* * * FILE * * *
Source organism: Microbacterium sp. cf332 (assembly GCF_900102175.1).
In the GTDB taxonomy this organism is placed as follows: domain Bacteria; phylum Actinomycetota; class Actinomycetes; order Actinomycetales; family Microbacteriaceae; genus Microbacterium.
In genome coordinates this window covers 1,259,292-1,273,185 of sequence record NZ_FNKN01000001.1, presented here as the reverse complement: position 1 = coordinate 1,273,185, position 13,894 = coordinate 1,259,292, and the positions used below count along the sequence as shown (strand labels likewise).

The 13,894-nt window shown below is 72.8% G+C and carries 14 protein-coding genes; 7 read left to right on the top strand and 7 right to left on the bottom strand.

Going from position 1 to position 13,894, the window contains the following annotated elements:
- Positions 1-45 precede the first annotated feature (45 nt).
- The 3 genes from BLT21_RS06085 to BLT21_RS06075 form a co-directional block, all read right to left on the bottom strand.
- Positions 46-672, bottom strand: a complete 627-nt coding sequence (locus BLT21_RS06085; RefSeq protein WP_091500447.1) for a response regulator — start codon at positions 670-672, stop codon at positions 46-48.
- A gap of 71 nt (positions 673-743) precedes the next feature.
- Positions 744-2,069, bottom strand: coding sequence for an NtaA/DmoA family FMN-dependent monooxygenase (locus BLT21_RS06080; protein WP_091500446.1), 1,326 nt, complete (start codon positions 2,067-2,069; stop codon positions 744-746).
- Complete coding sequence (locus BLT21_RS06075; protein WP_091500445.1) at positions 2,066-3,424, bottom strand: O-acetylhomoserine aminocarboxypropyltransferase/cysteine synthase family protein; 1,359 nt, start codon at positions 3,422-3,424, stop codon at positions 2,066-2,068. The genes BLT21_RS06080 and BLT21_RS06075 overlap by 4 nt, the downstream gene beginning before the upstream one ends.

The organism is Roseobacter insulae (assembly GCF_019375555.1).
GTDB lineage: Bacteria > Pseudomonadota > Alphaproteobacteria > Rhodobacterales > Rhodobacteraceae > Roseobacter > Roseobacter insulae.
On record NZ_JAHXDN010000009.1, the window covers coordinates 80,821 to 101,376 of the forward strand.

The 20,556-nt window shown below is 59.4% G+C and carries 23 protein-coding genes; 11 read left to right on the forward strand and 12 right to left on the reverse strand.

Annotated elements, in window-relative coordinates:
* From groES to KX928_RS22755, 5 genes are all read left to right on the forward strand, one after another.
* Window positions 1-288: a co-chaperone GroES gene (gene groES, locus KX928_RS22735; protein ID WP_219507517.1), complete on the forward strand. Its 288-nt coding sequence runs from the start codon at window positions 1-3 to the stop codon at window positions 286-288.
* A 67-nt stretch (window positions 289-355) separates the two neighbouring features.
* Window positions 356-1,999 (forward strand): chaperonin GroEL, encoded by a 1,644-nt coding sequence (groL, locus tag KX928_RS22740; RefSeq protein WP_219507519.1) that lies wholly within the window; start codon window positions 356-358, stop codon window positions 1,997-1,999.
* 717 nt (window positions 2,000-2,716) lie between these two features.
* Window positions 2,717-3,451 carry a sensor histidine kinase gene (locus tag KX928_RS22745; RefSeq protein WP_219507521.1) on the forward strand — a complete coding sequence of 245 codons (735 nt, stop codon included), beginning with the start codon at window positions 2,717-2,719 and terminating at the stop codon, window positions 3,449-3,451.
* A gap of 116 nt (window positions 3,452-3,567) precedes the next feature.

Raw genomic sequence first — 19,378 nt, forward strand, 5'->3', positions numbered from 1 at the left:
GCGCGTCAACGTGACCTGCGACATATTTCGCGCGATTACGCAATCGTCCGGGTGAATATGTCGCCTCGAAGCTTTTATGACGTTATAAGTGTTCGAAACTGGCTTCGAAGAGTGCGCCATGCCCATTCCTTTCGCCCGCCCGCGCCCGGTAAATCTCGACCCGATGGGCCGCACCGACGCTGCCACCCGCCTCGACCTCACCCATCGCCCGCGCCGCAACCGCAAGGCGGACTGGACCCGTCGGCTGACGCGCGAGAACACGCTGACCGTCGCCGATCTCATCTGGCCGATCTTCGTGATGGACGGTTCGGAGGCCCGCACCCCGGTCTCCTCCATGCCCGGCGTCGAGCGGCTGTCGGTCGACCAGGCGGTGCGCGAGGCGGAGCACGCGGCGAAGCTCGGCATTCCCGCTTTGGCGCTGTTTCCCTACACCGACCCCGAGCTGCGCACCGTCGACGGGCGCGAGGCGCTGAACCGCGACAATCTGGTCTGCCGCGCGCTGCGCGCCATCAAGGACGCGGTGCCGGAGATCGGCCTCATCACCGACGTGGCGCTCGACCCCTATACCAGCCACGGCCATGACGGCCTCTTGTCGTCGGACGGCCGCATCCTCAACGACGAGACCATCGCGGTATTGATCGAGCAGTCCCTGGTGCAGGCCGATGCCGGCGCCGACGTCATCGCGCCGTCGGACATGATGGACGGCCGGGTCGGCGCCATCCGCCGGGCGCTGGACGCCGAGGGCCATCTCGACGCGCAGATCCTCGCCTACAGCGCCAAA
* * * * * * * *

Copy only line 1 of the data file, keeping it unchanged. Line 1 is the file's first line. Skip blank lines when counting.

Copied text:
Source organism: Microbacterium sp. cf332 (assembly GCF_900102175.1).